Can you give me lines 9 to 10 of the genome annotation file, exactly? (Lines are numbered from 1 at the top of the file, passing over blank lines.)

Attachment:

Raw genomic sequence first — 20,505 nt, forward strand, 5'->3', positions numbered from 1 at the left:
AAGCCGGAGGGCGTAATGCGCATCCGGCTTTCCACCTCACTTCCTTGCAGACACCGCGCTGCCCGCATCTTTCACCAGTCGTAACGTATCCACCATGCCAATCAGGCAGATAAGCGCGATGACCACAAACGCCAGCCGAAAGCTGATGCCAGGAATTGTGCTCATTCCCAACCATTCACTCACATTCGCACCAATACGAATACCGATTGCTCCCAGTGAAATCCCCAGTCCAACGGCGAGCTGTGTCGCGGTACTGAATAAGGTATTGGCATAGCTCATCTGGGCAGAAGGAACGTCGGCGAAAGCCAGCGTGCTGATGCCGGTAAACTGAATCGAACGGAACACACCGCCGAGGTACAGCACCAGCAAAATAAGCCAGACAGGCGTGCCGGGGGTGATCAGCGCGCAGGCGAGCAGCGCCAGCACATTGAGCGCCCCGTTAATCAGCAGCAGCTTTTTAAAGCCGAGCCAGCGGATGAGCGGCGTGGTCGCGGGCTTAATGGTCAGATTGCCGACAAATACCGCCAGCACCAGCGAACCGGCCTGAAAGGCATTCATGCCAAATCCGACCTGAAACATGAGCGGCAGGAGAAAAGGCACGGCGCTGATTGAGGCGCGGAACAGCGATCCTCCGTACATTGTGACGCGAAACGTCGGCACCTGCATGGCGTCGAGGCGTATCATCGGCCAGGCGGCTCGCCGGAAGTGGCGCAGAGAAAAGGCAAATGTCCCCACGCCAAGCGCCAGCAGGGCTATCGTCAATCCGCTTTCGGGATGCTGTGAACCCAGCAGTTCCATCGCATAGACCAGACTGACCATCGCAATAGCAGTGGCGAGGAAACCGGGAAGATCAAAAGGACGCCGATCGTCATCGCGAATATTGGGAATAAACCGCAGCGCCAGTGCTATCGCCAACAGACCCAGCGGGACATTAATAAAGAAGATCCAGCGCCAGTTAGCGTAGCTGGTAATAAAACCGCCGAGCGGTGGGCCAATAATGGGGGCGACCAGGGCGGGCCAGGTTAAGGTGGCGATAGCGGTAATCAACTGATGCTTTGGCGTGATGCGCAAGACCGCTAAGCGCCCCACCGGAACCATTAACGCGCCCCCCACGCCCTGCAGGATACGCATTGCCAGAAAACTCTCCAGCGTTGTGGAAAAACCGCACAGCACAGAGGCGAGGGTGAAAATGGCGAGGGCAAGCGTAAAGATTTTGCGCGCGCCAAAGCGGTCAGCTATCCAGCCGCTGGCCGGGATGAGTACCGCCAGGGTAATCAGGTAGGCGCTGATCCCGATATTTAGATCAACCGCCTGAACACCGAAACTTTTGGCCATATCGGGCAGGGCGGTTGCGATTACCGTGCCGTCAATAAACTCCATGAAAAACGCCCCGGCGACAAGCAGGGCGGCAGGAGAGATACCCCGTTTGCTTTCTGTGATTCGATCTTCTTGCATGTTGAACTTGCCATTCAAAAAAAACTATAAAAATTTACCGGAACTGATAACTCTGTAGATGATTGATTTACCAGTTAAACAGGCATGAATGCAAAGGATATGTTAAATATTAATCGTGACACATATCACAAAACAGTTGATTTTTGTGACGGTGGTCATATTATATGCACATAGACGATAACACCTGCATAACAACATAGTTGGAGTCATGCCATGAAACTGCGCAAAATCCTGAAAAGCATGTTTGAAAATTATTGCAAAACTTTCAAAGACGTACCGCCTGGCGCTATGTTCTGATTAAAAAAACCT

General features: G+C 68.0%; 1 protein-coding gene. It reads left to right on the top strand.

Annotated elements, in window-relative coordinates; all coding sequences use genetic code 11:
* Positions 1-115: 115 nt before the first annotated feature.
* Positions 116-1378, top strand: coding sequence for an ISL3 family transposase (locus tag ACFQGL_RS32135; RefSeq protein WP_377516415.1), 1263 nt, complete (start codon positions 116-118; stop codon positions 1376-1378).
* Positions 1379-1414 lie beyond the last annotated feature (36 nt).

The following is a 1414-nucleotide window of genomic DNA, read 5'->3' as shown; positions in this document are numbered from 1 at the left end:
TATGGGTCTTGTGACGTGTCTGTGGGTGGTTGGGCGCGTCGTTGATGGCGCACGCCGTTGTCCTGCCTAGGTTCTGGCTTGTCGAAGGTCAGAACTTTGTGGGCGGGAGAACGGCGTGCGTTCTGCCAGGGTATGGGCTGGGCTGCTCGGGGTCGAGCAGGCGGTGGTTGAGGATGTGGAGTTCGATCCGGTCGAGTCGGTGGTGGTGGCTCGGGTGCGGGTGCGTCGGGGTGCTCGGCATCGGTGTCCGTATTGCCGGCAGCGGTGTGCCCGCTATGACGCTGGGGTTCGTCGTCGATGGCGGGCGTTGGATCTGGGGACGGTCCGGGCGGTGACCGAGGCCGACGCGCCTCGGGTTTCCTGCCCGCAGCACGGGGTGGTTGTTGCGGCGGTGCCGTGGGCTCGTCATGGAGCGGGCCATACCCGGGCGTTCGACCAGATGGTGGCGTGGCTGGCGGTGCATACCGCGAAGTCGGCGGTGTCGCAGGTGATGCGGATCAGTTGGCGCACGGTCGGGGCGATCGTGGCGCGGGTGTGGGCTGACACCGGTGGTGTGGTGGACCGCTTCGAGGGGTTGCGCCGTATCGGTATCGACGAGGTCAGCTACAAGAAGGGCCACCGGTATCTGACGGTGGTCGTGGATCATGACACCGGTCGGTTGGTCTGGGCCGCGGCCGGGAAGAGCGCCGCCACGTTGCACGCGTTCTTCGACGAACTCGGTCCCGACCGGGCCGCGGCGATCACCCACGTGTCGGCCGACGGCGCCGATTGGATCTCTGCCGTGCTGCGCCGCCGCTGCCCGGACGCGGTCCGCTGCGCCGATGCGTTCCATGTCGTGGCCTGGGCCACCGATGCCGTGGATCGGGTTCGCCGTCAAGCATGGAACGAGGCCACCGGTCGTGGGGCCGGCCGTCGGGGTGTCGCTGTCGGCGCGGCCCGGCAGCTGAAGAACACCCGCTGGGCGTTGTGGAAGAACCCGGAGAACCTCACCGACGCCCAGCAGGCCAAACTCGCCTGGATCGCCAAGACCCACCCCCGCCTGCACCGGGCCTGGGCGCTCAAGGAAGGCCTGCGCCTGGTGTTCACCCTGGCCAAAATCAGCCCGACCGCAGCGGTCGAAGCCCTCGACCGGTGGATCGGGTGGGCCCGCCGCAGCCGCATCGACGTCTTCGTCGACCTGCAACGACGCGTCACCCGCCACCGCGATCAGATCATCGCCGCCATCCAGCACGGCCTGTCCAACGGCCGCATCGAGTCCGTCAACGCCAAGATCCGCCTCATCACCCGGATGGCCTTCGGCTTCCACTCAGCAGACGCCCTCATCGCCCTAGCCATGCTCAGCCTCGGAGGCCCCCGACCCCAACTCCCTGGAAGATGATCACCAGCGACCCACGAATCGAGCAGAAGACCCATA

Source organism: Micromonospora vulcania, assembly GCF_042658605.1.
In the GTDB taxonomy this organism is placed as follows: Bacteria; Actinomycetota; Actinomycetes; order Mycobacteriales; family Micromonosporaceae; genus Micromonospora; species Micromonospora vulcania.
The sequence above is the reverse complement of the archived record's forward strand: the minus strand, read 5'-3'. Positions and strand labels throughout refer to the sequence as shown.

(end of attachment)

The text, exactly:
TATGGGTCTTGTGACGTGTCTGTGGGTGGTTGGGCGCGTCGTTGATGGCGCACGCCGTTGTCCTGCCTAGGTTCTGGCTTGTCGAAGGTCAGAACTTTGTGGGCGGGAGAACGGCGTGCGTTCTGCCAGGGTATGGGCTGGGCTGCTCGGGGTCGAGCAGGCGGTGGTTGAGGATGTGGAGTTCGATCCGGTCGAGTCGGTGGTGGTGGCTCGGGTGCGGGTGCGTCGGGGTGCTCGGCATCGGTGTCCGTATTGCCGGCAGCGGTGTGCCCGCTATGACGCTGGGGTTCGTCGTCGATGGCGGGCGTTGGATCTGGGGACGGTCCGGGCGGTGACCGAGGCCGACGCGCCTCGGGTTTCCTGCCCGCAGCACGGGGTGGTTGTTGCGGCGGTGCCGTGGGCTCGTCATGGAGCGGGCCATACCCGGGCGTTCGACCAGATGGTGGCGTGGCTGGCGGTGCATACCGCGAAGTCGGCGGTGTCGCAGGTGATGCGGATCAGTTGGCGCACGGTCGGGGCGATCGTGGCGCGGGTGTGGGCTGACACCGGTGGTGTGGTGGACCGCTTCGAGGGGTTGCGCCGTATCGGTATCGACGAGGTCAGCTACAAGAAGGGCCACCGGTATCTGACGGTGGTCGTGGATCATGACACCGGTCGGTTGGTCTGGGCCGCGGCCGGGAAGAGCGCCGCCACGTTGCACGCGTTCTTCGACGAACTCGGTCCCGACCGGGCCGCGGCGATCACCCACGTGTCGGCCGACGGCGCCGATTGGATCTCTGCCGTGCTGCGCCGCCGCTGCCCGGACGCGGTCCGCTGCGCCGATGCGTTCCATGTCGTGGCCTGGGCCACCGATGCCGTGGATCGGGTTCGCCGTCAAGCATGGAACGAGGCCACCGGTCGTGGGGCCGGCCGTCGGGGTGTCGCTGTCGGCGCGGCCCGGCAGCTGAAGAACACCCGCTGGGCGTTGTGGAAGAACCCGGAGAACCTCACCGACGCCCAGCAGGCCAAACTCGCCTGGATCGCCAAGACCCACCCCCGCCTGCACCGGGCCTGGGCGCTCAAGGAAGGCCTGCGCCTGGTGTTCACCCTGGCCAAAATCAGCCCGACCGCAGCGGTCGAAGCCCTCGACCGGTGGATCGGGTGGGCCCGCCGCAGCCGCATCGACGTCTTCGTCGACCTGCAACGACGCGTCACCCGCCACCGCGATCAGATCATCGCCGCCATCCAGCACGGCCTGTCCAACGGCCGCATCGAGTCCGTCAACGCCAAGATCCGCCTCATCACCCGGATGGCCTTCGGCTTCCACTCAGCAGACGCCCTCATCGCCCTAGCCATGCTCAGCCTCGGAGGCCCCCGACCCCAACTCCCTGGAAGATGATCACCAGCGACCCACGAATCGAGCAGAAGACCCATA

Source organism: Micromonospora vulcania, assembly GCF_042658605.1.